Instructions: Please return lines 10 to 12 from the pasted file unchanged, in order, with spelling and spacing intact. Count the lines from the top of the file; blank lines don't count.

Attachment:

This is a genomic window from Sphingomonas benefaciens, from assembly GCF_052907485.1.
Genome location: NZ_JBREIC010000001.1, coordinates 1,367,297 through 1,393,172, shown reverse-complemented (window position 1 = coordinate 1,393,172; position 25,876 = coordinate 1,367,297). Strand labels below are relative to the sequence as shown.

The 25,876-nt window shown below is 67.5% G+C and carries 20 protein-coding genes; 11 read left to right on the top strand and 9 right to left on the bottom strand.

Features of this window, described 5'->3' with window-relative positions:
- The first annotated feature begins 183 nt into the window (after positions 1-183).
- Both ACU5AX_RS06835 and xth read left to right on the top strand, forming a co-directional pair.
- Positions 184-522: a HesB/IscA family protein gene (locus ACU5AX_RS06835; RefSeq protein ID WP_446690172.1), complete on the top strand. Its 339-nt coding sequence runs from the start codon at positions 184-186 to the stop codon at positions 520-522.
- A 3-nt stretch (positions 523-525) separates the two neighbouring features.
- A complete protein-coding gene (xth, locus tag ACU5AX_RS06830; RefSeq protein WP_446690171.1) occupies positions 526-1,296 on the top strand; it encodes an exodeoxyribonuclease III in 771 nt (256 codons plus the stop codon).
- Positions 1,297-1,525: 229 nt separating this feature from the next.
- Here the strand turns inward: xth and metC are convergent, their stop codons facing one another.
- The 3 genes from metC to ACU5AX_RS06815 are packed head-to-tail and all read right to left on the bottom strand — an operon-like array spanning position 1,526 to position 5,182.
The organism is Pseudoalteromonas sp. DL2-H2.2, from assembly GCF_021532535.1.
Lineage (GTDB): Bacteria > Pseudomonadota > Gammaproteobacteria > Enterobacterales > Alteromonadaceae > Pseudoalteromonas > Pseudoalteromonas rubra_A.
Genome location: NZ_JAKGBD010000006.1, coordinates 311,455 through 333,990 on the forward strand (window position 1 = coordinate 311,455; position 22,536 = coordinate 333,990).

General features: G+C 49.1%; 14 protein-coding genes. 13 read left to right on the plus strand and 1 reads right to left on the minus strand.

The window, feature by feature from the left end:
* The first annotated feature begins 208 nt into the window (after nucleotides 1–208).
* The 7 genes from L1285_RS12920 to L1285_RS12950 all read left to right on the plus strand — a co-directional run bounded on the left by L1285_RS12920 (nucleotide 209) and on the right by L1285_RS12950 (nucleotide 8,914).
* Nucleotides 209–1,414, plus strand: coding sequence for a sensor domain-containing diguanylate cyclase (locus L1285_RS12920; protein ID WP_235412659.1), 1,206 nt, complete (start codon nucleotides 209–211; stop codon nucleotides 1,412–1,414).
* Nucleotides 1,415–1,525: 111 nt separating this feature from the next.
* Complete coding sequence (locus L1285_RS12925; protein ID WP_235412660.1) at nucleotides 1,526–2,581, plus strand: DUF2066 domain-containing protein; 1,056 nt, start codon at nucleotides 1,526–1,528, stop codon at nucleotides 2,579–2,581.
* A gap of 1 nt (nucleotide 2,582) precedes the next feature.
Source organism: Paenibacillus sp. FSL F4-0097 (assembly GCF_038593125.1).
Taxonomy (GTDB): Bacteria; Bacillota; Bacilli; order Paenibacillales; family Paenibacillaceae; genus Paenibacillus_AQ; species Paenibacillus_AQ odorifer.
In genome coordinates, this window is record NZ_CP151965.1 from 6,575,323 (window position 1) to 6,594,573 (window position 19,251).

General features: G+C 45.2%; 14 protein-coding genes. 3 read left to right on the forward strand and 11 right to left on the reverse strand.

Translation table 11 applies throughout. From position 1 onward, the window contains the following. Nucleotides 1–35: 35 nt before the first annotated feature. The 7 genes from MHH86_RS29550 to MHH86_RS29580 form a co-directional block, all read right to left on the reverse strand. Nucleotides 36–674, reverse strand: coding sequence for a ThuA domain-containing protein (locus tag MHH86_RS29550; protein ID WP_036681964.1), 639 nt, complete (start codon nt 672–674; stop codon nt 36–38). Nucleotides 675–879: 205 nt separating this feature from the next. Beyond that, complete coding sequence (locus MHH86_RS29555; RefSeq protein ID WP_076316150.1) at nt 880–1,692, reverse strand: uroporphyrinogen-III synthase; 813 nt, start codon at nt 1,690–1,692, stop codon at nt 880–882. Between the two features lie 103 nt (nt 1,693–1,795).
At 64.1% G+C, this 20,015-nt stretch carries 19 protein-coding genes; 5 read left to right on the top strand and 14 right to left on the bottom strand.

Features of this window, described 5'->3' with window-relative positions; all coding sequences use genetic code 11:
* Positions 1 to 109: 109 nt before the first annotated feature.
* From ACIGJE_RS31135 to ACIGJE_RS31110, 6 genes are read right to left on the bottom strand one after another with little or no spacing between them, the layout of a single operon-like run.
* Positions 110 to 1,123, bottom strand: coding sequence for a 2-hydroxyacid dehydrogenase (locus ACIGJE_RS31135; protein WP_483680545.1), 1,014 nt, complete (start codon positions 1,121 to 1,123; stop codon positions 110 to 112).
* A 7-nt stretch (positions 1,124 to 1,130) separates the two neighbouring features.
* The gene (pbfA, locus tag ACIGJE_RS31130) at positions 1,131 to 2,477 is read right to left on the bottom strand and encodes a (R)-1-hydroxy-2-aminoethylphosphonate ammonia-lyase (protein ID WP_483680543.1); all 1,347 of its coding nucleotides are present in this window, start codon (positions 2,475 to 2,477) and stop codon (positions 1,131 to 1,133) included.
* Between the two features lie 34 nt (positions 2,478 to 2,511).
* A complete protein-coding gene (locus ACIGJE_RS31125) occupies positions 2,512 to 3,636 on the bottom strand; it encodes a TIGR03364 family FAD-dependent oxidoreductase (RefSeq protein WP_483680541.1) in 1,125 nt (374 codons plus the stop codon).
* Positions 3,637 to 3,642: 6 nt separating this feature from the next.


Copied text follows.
- Positions 1,297-1,525: 229 nt separating this feature from the next.
- Here the strand turns inward: xth and metC are convergent, their stop codons facing one another.
- The 3 genes from metC to ACU5AX_RS06815 are packed head-to-tail and all read right to left on the bottom strand — an operon-like array spanning position 1,526 to position 5,182.